Amy Cunningham
What will the city of Gardner look like five, 10 or 20 years from now?
Planning Commissioners met Aug. 23 in a brainstorming session to begin the process of updating the community development plan that will help shape Gardner’s future.
Amy Kynard, city planner, told the group that state statute requires cities to review plans annually and update them every five years.
City staff maintains that funds are not available to hire a consultant to analyze and update the current plan. Instead they plan to work with the commission to make changes to the existing plan.
“I would say (the current plan) is still relevant, but if there are parts that aren’t relevant…maybe we could modify that part of the plan,” Commissioner Greg Goodwin said.
Kynard posed six questions to commissioners to think about while considering what areas need to be updated: What are the (current) plan’s strengths and weaknesses?; Is the plan still relevant?; What should the group consider adding, deleting or changing?; What are the biggest issues facing Gardner today and how should those issues be addressed?; Should the commission reevaluate its implementation strategy and, if so, how; what areas (or goals/strategies) do commissioners like or dislike in other cities, and what do they like/dislike about them? Are any of those characteristics present in Gardner and/or should they be?
Kynard said that many factors will play a role in the formation of the new plan. She said planners should be mindful of the city’s new mission and vision statements and values guides when forming their plans.
The city also adopted architectural design requirements in 2010 that will come into play in future development.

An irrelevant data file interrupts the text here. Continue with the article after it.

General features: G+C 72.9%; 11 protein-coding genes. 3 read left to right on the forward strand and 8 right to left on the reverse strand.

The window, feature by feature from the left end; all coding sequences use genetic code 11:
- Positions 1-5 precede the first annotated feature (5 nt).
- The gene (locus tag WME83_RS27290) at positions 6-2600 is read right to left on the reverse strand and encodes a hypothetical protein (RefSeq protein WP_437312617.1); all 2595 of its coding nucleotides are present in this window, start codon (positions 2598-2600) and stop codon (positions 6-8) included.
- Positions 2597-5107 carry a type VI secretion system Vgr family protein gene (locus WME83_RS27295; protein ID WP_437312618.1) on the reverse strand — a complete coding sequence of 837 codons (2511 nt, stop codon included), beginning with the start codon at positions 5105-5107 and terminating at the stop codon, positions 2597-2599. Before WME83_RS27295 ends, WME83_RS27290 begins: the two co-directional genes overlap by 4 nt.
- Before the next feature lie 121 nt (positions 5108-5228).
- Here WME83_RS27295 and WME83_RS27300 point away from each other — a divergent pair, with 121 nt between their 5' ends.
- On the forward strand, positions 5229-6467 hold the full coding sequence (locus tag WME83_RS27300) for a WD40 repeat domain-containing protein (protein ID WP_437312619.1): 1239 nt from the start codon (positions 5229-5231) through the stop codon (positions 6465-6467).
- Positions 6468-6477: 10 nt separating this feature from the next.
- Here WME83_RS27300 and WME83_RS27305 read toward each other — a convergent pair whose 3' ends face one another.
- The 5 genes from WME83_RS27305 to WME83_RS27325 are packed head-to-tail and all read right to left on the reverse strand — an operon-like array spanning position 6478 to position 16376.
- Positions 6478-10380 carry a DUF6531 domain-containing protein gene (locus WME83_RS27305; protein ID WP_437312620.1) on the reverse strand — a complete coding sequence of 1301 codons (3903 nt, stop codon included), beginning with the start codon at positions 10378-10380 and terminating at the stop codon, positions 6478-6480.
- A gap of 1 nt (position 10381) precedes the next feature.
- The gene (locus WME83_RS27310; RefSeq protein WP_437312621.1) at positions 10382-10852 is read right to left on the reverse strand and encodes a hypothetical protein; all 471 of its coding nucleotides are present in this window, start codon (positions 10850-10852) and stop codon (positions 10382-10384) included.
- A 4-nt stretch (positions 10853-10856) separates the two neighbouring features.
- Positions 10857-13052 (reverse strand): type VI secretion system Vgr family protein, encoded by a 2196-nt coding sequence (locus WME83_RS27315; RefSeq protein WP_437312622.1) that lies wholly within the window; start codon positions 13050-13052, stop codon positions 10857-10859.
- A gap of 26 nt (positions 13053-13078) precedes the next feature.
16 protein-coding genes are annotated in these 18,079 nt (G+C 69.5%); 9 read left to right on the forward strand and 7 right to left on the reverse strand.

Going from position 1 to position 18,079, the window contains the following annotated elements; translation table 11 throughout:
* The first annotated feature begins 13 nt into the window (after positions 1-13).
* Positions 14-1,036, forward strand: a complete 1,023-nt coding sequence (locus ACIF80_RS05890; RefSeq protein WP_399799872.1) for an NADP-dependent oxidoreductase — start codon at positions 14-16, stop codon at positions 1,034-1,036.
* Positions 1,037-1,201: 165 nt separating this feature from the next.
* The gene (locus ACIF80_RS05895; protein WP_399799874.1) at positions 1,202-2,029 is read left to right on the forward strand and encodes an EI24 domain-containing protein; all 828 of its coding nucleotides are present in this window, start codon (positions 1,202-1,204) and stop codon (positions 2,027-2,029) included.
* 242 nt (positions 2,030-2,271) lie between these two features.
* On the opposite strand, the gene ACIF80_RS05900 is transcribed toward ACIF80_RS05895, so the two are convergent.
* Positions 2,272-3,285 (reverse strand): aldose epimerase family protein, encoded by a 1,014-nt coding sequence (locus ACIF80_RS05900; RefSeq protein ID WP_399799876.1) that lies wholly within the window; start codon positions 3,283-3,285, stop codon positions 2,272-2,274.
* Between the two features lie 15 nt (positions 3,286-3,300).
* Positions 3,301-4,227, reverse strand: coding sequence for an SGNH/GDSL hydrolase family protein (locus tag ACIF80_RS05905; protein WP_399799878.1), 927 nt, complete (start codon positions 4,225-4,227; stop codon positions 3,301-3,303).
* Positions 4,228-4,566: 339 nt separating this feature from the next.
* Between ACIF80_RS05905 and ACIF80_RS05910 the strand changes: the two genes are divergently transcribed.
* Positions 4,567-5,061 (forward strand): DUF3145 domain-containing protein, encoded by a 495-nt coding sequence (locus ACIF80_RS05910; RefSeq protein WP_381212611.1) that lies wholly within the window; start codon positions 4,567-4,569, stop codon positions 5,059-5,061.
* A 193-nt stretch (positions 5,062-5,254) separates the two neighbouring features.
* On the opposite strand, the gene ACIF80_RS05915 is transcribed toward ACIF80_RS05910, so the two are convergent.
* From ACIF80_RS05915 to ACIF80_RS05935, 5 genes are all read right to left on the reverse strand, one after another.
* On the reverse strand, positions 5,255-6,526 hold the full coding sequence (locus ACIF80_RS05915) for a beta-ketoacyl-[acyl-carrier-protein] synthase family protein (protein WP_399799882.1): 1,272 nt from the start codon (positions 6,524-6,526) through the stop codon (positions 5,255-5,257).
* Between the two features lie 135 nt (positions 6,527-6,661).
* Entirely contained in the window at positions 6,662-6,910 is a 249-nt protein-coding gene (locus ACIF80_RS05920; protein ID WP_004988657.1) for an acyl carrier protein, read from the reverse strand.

Several planned developments in the area will also influence the updated comprehensive plan. Kynard also pointed to the intermodal facility and logistics park, now annexed into the city of Edgerton, and stressed the importance of working with that city to come up with solutions that would be mutually beneficial. Kynard said plans have to be considered for future development along the east side of I-35 north of 191st Street.
Rezoning may need to be considered for possible business parks and mixed-use developments that are in conflict with current plans.
Finally, Kynard pointed to several plans that are already in place which may be factored in. One such plan, the U.S. 56 Highway Corridor Management Plan, governs how traffic will be handled along the highway, also known as Main Street in Gardner.
Another issue the group must look at is the priority growth map which shows areas already serviced by water and wastewater versus areas where service is planned.
Commissioner Dan Popp wondered where the group should begin.
“It’s the chicken or the egg thing,” he said. “Do they react to us or do we react to them? My assumption is …that staff directs development to (an area) and then wastewater management does their stuff based on the comprehensive plan.”
The group agreed that community members must be involved in completing the work on the plan.
“I think community involvement is a must for our next comprehensive plan revision,” Popp said.
Commissioners plan to revisit the community development plan at their upcoming meetings.